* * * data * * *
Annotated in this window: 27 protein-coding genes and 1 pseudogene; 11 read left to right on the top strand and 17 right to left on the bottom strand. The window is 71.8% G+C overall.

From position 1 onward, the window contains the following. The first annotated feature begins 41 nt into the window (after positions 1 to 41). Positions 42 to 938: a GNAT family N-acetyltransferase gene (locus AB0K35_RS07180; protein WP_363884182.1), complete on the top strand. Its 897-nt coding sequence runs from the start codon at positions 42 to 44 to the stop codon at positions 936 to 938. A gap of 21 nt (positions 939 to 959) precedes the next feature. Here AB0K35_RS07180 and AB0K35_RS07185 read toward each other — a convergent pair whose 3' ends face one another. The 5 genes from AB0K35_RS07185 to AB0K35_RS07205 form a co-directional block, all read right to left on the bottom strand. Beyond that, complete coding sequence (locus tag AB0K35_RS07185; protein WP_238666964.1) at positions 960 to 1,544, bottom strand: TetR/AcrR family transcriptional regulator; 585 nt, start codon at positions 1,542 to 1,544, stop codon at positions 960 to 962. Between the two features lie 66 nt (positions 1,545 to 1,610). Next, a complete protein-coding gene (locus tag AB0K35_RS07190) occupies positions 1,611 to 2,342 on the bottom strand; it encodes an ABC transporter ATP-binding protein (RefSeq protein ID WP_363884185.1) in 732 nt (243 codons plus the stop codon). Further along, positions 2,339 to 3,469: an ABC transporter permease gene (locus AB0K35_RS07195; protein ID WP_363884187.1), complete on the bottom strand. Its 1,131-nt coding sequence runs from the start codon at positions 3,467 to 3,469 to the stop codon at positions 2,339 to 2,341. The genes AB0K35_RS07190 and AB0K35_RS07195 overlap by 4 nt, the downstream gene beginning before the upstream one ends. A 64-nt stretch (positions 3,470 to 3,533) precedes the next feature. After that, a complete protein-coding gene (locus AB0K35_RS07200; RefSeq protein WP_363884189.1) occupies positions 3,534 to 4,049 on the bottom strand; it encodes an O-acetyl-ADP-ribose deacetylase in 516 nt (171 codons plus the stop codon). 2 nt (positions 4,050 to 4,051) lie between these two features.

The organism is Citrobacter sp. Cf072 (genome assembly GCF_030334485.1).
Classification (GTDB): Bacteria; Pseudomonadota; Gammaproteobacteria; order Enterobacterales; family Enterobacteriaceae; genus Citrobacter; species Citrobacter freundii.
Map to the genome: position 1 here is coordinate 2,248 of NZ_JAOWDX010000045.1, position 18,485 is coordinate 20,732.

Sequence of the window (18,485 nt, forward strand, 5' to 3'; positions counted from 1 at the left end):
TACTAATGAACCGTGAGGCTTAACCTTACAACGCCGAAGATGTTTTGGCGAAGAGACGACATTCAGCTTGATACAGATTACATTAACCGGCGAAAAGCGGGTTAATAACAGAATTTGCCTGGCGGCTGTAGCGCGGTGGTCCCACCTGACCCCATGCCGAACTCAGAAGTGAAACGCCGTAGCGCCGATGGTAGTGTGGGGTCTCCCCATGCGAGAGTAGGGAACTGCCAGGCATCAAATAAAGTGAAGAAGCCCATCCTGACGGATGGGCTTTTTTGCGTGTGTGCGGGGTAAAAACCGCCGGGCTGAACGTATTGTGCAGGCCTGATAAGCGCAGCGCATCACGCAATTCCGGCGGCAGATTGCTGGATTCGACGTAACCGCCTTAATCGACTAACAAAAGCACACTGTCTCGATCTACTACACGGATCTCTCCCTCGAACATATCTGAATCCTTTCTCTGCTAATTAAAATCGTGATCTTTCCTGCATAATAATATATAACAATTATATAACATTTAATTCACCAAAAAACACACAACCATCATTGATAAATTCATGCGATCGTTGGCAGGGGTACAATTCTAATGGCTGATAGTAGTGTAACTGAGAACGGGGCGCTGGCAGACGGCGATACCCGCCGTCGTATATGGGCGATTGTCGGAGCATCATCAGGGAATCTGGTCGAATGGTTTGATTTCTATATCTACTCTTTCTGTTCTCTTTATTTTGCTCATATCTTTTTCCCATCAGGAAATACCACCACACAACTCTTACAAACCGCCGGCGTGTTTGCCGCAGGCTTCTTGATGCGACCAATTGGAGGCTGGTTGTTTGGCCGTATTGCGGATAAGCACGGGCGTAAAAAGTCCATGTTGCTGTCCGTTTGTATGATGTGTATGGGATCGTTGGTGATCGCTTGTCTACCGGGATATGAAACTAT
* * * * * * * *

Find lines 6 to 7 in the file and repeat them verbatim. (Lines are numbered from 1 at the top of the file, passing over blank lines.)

Sequence of the window (18,485 nt, forward strand, 5' to 3'; positions counted from 1 at the left end):
TACTAATGAACCGTGAGGCTTAACCTTACAACGCCGAAGATGTTTTGGCGAAGAGACGACATTCAGCTTGATACAGATTACATTAACCGGCGAAAAGCGGGTTAATAACAGAATTTGCCTGGCGGCTGTAGCGCGGTGGTCCCACCTGACCCCATGCCGAACTCAGAAGTGAAACGCCGTAGCGCCGATGGTAGTGTGGGGTCTCCCCATGCGAGAGTAGGGAACTGCCAGGCATCAAATAAAGTGAAGAAGCCCATCCTGACGGATGGGCTTTTTTGCGTGTGTGCGGGGTAAAAACCGCCGGGCTGAACGTATTGTGCAGGCCTGATAAGCGCAGCGCATCACGCAATTCCGGCGGCAGATTGCTGGATTCGACGTAACCGCCTTAATCGACTAACAAAAGCACACTGTCTCGATCTACTACACGGATCTCTCCCTCGAACATATCTGAATCCTTTCTCTGCTAATTAAAATCGTGATCTTTCCTGCATAATAATATATAACAATTATATAACATTTAATTCACCAAAAAACACACAACCATCATTGATAAATTCATGCGATCGTTGGCAGGGGTACAATTCTAATGGCTGATAGTAGTGTAACTGAGAACGGGGCGCTGGCAGACGGCGATACCCGCCGTCGTATATGGGCGATTGTCGGAGCATCATCAGGGAATCTGGTCGAATGGTTTGATTTCTATATCTACTCTTTCTGTTCTCTTTATTTTGCTCATATCTTTTTCCCATCAGGAAATACCACCACACAACTCTTACAAACCGCCGGCGTGTTTGCCGCAGGCTTCTTGATGCGACCAATTGGAGGCTGGTTGTTTGGCCGTATTGCGGATAAGCACGGGCGTAAAAAGTCCATGTTGCTGTCCGTTTGTATGATGTGTATGGGATCGTTGGTGATCGCTTGTCTACCGGGATATGAAACTAT